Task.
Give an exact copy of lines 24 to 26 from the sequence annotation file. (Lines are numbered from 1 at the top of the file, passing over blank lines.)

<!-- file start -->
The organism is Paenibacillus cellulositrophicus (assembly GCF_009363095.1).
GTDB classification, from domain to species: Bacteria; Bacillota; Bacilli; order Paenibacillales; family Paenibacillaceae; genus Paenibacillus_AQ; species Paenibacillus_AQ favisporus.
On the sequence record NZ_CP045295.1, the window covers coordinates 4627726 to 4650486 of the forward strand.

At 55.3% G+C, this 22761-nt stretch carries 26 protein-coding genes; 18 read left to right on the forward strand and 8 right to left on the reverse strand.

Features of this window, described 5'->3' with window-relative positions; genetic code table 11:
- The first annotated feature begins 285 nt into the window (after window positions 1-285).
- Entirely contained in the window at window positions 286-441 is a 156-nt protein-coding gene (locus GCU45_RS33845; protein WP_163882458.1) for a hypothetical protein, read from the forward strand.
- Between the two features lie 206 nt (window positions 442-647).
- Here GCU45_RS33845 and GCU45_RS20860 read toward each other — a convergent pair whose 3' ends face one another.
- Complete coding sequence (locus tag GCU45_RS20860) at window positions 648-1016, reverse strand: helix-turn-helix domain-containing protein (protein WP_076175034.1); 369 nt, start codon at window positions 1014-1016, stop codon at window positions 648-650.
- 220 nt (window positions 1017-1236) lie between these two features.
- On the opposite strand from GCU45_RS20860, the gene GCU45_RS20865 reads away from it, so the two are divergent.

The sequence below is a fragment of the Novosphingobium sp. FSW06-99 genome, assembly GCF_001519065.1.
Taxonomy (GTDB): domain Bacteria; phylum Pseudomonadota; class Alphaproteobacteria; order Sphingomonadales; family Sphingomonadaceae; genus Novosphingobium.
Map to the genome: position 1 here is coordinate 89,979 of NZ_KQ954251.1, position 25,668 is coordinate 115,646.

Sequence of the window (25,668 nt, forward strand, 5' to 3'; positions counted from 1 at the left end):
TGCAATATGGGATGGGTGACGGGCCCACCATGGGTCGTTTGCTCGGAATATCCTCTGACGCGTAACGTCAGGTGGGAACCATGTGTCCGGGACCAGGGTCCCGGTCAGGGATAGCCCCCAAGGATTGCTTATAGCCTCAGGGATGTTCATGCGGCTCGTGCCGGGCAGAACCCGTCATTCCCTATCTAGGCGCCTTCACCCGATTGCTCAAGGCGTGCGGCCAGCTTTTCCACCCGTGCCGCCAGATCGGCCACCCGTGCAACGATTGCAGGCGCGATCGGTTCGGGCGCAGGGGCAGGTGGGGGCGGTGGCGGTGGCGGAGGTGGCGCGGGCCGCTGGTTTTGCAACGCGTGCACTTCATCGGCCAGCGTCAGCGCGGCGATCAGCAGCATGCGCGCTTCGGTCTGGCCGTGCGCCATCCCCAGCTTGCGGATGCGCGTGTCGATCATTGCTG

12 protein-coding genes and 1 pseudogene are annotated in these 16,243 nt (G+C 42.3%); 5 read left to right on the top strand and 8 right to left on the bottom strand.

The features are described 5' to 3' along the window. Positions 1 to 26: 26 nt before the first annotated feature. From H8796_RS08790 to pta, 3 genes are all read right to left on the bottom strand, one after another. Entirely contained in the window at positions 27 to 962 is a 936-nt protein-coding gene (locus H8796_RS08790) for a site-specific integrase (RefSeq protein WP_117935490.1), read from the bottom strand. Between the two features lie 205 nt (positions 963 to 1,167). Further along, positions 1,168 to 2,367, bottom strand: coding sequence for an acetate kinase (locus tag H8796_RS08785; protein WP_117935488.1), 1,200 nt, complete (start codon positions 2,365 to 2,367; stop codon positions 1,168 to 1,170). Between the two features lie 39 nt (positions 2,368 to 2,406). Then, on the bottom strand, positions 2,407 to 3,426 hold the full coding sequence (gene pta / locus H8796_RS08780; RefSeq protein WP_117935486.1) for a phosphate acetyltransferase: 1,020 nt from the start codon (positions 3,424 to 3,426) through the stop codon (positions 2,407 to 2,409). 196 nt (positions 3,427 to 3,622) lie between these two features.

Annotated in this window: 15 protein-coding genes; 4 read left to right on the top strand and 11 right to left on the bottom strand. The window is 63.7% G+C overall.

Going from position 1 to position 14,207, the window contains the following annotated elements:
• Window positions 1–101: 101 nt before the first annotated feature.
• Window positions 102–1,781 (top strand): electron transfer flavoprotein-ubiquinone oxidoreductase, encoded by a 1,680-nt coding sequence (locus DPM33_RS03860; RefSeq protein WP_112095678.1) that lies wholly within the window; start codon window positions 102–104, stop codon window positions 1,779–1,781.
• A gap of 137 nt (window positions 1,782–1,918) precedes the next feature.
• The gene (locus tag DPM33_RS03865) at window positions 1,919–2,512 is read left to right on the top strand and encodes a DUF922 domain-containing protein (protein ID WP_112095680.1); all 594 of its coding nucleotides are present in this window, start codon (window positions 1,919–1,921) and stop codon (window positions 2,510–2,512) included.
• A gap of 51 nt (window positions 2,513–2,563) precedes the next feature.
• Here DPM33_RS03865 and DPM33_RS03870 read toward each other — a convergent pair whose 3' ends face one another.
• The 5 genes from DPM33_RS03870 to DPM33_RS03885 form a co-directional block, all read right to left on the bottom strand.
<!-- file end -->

• A gap of 137 nt (window positions 1,782–1,918) precedes the next feature.
• The gene (locus tag DPM33_RS03865) at window positions 1,919–2,512 is read left to right on the top strand and encodes a DUF922 domain-containing protein (protein ID WP_112095680.1); all 594 of its coding nucleotides are present in this window, start codon (window positions 1,919–1,921) and stop codon (window positions 2,510–2,512) included.
• A gap of 51 nt (window positions 2,513–2,563) precedes the next feature.